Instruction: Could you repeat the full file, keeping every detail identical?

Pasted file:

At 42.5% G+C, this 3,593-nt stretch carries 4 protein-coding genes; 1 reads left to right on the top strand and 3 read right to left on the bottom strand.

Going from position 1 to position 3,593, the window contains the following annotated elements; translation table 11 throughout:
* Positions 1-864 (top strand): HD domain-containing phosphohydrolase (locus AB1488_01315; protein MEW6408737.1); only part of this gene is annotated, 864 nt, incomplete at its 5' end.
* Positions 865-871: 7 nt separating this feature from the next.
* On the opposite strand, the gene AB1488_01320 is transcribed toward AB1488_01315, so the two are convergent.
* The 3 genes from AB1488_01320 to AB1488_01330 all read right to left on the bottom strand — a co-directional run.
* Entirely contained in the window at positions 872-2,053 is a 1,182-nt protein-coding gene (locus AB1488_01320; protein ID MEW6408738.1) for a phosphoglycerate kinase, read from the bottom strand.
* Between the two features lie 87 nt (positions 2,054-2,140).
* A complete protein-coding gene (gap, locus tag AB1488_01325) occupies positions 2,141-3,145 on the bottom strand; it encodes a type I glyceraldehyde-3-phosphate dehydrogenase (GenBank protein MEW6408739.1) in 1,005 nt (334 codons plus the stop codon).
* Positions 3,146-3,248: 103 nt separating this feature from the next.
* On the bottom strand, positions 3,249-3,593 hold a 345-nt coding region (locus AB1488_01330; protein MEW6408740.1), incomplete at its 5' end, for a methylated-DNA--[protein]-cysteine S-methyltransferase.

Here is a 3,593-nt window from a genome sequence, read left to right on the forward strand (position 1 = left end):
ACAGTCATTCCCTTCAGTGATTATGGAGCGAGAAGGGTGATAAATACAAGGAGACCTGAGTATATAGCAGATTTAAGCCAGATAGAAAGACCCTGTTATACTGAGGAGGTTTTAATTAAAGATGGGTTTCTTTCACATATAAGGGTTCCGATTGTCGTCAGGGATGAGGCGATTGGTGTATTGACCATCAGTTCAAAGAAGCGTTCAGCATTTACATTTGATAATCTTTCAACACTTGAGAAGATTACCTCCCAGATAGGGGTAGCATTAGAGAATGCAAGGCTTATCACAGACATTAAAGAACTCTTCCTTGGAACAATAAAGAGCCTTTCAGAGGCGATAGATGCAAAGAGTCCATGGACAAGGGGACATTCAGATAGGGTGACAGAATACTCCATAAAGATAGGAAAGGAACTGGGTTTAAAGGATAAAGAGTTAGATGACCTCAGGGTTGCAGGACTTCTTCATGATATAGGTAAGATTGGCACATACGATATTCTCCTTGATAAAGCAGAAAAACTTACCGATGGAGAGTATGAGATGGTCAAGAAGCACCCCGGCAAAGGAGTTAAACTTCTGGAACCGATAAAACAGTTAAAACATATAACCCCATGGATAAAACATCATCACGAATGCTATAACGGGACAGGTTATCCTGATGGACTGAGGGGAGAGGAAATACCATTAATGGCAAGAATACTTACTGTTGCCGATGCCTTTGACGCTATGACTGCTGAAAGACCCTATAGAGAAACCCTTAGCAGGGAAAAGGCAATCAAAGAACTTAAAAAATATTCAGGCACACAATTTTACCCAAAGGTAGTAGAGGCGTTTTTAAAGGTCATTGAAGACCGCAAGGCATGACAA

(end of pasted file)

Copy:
At 42.5% G+C, this 3,593-nt stretch carries 4 protein-coding genes; 1 reads left to right on the top strand and 3 read right to left on the bottom strand.

Going from position 1 to position 3,593, the window contains the following annotated elements; translation table 11 throughout:
* Positions 1-864 (top strand): HD domain-containing phosphohydrolase (locus AB1488_01315; protein MEW6408737.1); only part of this gene is annotated, 864 nt, incomplete at its 5' end.
* Positions 865-871: 7 nt separating this feature from the next.
* On the opposite strand, the gene AB1488_01320 is transcribed toward AB1488_01315, so the two are convergent.
* The 3 genes from AB1488_01320 to AB1488_01330 all read right to left on the bottom strand — a co-directional run.
* Entirely contained in the window at positions 872-2,053 is a 1,182-nt protein-coding gene (locus AB1488_01320; protein ID MEW6408738.1) for a phosphoglycerate kinase, read from the bottom strand.
* Between the two features lie 87 nt (positions 2,054-2,140).
* A complete protein-coding gene (gap, locus tag AB1488_01325) occupies positions 2,141-3,145 on the bottom strand; it encodes a type I glyceraldehyde-3-phosphate dehydrogenase (GenBank protein MEW6408739.1) in 1,005 nt (334 codons plus the stop codon).
* Positions 3,146-3,248: 103 nt separating this feature from the next.
* On the bottom strand, positions 3,249-3,593 hold a 345-nt coding region (locus AB1488_01330; protein MEW6408740.1), incomplete at its 5' end, for a methylated-DNA--[protein]-cysteine S-methyltransferase.

Here is a 3,593-nt window from a genome sequence, read left to right on the forward strand (position 1 = left end):
ACAGTCATTCCCTTCAGTGATTATGGAGCGAGAAGGGTGATAAATACAAGGAGACCTGAGTATATAGCAGATTTAAGCCAGATAGAAAGACCCTGTTATACTGAGGAGGTTTTAATTAAAGATGGGTTTCTTTCACATATAAGGGTTCCGATTGTCGTCAGGGATGAGGCGATTGGTGTATTGACCATCAGTTCAAAGAAGCGTTCAGCATTTACATTTGATAATCTTTCAACACTTGAGAAGATTACCTCCCAGATAGGGGTAGCATTAGAGAATGCAAGGCTTATCACAGACATTAAAGAACTCTTCCTTGGAACAATAAAGAGCCTTTCAGAGGCGATAGATGCAAAGAGTCCATGGACAAGGGGACATTCAGATAGGGTGACAGAATACTCCATAAAGATAGGAAAGGAACTGGGTTTAAAGGATAAAGAGTTAGATGACCTCAGGGTTGCAGGACTTCTTCATGATATAGGTAAGATTGGCACATACGATATTCTCCTTGATAAAGCAGAAAAACTTACCGATGGAGAGTATGAGATGGTCAAGAAGCACCCCGGCAAAGGAGTTAAACTTCTGGAACCGATAAAACAGTTAAAACATATAACCCCATGGATAAAACATCATCACGAATGCTATAACGGGACAGGTTATCCTGATGGACTGAGGGGAGAGGAAATACCATTAATGGCAAGAATACTTACTGTTGCCGATGCCTTTGACGCTATGACTGCTGAAAGACCCTATAGAGAAACCCTTAGCAGGGAAAAGGCAATCAAAGAACTTAAAAAATATTCAGGCACACAATTTTACCCAAAGGTAGTAGAGGCGTTTTTAAAGGTCATTGAAGACCGCAAGGCATGACAA